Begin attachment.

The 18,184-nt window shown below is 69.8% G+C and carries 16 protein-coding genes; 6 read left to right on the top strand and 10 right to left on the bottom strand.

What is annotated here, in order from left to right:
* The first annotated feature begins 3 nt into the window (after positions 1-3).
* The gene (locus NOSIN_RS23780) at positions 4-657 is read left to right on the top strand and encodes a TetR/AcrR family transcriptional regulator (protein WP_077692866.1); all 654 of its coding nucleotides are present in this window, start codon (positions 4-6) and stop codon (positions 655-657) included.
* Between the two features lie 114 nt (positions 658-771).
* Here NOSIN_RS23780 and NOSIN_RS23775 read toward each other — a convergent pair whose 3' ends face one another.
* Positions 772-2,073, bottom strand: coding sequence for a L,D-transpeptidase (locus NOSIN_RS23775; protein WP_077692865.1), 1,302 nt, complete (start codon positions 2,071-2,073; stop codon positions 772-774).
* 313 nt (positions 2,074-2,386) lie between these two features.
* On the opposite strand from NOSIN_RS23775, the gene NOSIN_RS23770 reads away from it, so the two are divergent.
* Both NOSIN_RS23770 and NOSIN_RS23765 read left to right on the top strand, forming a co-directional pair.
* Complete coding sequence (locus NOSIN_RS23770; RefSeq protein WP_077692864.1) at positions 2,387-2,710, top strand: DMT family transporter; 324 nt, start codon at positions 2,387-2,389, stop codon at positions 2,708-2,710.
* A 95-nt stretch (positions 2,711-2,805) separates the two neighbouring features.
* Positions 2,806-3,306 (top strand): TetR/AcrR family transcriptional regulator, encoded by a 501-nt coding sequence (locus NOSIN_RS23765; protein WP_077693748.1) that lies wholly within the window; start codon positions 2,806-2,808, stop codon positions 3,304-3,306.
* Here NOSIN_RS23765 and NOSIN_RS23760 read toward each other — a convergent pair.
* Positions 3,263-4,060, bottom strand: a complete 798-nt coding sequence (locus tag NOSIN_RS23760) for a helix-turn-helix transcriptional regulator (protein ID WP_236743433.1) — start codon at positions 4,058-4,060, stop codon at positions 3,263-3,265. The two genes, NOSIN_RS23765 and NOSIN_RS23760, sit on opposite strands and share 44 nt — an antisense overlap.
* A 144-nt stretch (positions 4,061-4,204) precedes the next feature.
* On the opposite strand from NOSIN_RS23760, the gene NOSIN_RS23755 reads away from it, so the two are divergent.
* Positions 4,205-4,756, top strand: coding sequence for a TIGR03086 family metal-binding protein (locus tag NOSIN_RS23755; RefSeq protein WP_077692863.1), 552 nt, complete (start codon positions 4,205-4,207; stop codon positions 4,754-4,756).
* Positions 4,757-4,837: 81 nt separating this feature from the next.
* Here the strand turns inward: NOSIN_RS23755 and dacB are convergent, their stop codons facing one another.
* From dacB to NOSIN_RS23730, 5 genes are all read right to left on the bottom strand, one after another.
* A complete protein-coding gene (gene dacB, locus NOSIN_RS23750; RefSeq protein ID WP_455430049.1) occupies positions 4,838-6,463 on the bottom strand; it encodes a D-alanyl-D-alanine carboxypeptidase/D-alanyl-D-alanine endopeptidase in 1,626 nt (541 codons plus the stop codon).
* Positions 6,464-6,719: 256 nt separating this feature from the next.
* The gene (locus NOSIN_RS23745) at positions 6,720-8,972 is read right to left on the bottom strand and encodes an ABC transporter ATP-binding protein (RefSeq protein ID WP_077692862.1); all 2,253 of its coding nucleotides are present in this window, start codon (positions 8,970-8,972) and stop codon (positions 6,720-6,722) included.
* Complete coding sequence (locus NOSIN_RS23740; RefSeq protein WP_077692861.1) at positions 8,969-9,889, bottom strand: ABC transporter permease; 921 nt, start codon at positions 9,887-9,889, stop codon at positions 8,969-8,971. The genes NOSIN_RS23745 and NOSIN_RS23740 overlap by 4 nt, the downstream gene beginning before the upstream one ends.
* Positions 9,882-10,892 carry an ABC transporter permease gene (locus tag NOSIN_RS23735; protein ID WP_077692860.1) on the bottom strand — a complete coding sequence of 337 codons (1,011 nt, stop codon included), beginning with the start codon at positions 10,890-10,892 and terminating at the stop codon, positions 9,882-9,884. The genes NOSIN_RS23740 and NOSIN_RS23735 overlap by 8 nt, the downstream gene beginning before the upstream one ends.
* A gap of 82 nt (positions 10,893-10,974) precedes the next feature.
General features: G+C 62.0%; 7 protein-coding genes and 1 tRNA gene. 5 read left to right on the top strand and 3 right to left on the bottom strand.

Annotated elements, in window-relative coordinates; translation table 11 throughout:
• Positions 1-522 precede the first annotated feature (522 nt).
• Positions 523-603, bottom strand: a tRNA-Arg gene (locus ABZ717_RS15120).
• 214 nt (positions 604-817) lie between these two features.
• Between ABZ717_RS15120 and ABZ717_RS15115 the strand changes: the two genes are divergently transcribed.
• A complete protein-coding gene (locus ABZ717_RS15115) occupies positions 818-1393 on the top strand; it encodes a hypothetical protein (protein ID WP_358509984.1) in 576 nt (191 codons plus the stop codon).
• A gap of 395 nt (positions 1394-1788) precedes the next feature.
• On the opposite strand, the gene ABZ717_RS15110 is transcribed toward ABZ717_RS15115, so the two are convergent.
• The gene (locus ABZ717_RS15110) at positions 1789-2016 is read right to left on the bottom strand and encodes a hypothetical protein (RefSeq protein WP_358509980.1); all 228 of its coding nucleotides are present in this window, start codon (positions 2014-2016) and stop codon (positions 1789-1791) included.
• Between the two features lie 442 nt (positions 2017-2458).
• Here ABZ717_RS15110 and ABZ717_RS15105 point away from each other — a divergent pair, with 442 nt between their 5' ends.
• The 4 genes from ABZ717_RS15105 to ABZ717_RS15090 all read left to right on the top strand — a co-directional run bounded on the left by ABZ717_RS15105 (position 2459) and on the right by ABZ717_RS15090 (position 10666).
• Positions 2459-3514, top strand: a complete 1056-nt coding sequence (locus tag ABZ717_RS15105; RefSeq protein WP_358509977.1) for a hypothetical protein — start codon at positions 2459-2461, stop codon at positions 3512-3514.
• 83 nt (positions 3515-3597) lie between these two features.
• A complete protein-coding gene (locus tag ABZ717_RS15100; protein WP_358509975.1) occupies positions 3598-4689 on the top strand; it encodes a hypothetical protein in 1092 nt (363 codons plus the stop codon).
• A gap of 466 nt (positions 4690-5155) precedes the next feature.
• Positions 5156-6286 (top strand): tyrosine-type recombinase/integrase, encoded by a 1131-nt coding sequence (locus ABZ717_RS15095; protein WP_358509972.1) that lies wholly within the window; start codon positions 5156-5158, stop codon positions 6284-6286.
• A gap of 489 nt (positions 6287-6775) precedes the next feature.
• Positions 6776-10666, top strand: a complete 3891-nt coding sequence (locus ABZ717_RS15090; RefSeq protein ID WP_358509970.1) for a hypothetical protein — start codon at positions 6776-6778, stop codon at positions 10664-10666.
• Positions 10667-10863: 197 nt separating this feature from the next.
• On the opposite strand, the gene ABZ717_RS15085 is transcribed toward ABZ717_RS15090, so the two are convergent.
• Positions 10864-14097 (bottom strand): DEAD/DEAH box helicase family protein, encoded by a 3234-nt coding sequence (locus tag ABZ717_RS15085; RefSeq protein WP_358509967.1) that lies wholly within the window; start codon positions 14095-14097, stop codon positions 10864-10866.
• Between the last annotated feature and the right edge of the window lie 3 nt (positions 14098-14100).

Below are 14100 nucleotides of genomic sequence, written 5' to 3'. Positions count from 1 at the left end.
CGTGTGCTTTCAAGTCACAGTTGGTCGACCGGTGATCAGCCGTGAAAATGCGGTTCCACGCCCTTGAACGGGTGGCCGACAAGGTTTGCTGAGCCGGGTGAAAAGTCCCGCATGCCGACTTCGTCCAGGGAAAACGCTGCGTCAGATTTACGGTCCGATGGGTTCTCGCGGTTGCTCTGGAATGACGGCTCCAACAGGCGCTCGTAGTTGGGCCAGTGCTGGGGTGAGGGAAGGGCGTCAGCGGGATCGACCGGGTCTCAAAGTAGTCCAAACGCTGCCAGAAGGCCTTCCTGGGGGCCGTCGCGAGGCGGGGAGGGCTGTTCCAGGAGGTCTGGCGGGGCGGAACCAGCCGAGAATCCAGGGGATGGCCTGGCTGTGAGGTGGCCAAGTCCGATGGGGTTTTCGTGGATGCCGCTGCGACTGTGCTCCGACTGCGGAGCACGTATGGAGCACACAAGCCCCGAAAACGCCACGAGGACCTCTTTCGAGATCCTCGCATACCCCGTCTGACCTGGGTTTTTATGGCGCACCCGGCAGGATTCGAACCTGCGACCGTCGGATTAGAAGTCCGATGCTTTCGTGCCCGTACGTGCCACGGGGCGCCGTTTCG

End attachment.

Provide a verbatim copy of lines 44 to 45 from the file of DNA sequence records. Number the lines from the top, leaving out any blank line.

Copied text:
• A gap of 466 nt (positions 4690-5155) precedes the next feature.
• Positions 5156-6286 (top strand): tyrosine-type recombinase/integrase, encoded by a 1131-nt coding sequence (locus ABZ717_RS15095; protein WP_358509972.1) that lies wholly within the window; start codon positions 5156-5158, stop codon positions 6284-6286.